Generate Custom Event Tickets in NodeJS

Generate Custom Event Tickets in NodeJS

This post has a YouTube companion! You can check it out here or continue reading 🦦

Have you ever found yourself in a situation and thought, "We're in 2024, and we're still doing it this way?".

My neighborhood sold paper tickets so that strangers could come in and see the home decorations. I volunteered to have my home as a tour stop because it sounded like a way to meet new people in the area.

What I didn't realize until the day of was that all the tickets were the same. There was no tracking process. They were just paper tickets handed out after paying through Venmo. Furthermore, the tickets weren't collected or redeemed.

So I came up with a solution where someone could purchase a ticket online and have it texted to them. The ticket would contain a unique code, and their name.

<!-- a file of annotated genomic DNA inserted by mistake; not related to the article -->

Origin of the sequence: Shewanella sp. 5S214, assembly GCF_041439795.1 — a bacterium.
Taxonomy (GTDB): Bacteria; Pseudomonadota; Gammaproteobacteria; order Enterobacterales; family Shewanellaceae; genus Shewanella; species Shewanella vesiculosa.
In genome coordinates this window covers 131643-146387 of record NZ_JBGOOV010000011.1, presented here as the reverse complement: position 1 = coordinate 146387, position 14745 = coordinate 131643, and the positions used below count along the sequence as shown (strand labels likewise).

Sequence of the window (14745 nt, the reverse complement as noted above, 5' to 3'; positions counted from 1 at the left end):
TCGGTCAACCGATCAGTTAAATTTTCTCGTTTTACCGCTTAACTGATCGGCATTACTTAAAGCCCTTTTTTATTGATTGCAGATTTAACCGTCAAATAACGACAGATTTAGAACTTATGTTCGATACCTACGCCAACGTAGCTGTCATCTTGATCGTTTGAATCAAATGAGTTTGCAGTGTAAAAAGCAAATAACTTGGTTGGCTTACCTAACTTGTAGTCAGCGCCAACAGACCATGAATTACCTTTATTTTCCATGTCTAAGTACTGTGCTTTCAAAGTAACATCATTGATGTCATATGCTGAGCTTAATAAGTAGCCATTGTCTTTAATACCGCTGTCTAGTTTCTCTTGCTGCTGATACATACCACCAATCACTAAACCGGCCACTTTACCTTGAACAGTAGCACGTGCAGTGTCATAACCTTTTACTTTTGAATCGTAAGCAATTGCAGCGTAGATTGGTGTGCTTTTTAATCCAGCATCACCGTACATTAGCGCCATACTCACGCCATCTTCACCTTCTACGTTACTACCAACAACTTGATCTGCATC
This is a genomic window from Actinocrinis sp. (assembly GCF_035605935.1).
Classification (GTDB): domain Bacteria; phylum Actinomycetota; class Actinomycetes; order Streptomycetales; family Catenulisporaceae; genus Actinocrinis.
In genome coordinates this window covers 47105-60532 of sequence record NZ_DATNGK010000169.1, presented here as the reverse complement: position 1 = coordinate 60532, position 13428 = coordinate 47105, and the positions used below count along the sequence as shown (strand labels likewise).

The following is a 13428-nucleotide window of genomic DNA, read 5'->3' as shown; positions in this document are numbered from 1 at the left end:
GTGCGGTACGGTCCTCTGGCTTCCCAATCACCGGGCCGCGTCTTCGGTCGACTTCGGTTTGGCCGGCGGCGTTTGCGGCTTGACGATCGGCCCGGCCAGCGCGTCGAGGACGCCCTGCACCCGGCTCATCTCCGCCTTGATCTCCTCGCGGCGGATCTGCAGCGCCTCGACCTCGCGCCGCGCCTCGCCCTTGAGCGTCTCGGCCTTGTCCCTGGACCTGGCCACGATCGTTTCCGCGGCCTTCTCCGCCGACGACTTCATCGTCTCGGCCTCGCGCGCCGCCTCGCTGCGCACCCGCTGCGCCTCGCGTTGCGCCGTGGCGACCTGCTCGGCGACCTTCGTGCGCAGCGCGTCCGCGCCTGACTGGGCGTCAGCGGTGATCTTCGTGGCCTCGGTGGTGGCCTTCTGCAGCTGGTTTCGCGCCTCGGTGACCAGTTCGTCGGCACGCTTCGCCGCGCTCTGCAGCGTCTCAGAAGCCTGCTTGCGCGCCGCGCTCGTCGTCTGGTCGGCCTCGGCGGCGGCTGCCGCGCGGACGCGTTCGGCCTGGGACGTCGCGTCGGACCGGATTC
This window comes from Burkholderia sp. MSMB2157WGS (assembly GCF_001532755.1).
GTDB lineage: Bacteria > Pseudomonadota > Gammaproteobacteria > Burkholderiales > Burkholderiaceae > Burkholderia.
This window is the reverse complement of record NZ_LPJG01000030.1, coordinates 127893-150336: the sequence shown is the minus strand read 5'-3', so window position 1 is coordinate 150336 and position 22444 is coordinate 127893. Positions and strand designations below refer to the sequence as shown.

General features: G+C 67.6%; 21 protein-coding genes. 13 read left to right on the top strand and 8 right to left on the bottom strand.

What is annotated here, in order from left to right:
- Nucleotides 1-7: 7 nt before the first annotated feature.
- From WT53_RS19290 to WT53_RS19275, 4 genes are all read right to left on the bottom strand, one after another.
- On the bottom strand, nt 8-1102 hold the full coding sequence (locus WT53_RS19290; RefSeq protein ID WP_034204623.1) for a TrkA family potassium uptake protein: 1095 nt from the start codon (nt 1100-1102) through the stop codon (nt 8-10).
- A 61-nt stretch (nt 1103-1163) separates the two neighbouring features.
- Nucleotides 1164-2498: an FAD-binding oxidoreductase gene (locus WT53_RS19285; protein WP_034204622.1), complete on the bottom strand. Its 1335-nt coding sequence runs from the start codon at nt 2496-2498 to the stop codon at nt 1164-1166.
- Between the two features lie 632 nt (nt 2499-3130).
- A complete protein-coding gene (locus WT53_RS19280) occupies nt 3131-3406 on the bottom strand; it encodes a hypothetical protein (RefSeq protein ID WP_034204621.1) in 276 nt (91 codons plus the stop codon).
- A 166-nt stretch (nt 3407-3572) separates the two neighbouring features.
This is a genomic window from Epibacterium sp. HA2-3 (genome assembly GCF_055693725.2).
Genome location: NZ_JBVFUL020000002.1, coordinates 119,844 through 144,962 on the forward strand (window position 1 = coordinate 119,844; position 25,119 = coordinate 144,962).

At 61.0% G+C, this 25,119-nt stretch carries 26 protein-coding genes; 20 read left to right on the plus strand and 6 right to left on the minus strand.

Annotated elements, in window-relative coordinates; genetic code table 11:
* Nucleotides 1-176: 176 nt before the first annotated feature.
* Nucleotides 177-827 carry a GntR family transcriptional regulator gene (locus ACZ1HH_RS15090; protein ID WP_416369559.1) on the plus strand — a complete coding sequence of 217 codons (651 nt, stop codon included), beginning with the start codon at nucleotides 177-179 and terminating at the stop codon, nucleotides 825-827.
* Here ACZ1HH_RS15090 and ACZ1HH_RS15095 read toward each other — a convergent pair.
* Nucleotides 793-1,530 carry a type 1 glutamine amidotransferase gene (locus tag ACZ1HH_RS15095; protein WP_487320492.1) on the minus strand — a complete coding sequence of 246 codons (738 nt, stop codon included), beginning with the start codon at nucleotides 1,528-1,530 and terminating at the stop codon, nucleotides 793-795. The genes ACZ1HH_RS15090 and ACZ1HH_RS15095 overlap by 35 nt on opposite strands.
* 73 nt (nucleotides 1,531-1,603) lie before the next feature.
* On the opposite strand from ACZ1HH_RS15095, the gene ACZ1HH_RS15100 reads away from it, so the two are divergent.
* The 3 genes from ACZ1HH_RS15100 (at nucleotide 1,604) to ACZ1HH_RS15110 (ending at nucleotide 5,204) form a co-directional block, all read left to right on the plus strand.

This post will focus on the ticket generation aspect!

If wanting to skip to trying this out on your own, I have an entire repo that you can use. Follow the readme to get started and begin making your own tickets!

Choosing a ticket template

Our goal is to turn the following image:

Into a template that we can make our own:

For that, I went to Canva and simply typed "Holiday ticket". From there I tweaked it until I was satisfied, making sure to leave space on the right-hand side for a QR-Code/Barcode, and in the center for the name.

Project Setup

We'll do all this locally for now. As mentioned, in later posts, we'll see how to automate the ticket distribution process and trigger it from a successful payment.

Inside a new project folder, run the following command from your terminal:

npm i bwip-js sharp text-to-svg
  • bwip-js: Used to create SVG, Buffer, Barcodes, and QR Codes in code

  • sharp: Super popular image manipulation library, known for its speed and ease-of-use

  • text-to-svg: A dependency-less way to create turn text strings into an SVG

With these packages installed, create an index.mjs file and paste in the following imports and variables:

import sharp from 'sharp'
import * as path from 'path'
import bwipjs from 'bwip-js'
import { fileURLToPath } from 'url'
import TextToSVG from 'text-to-svg'

const __filename = fileURLToPath(import.meta.url)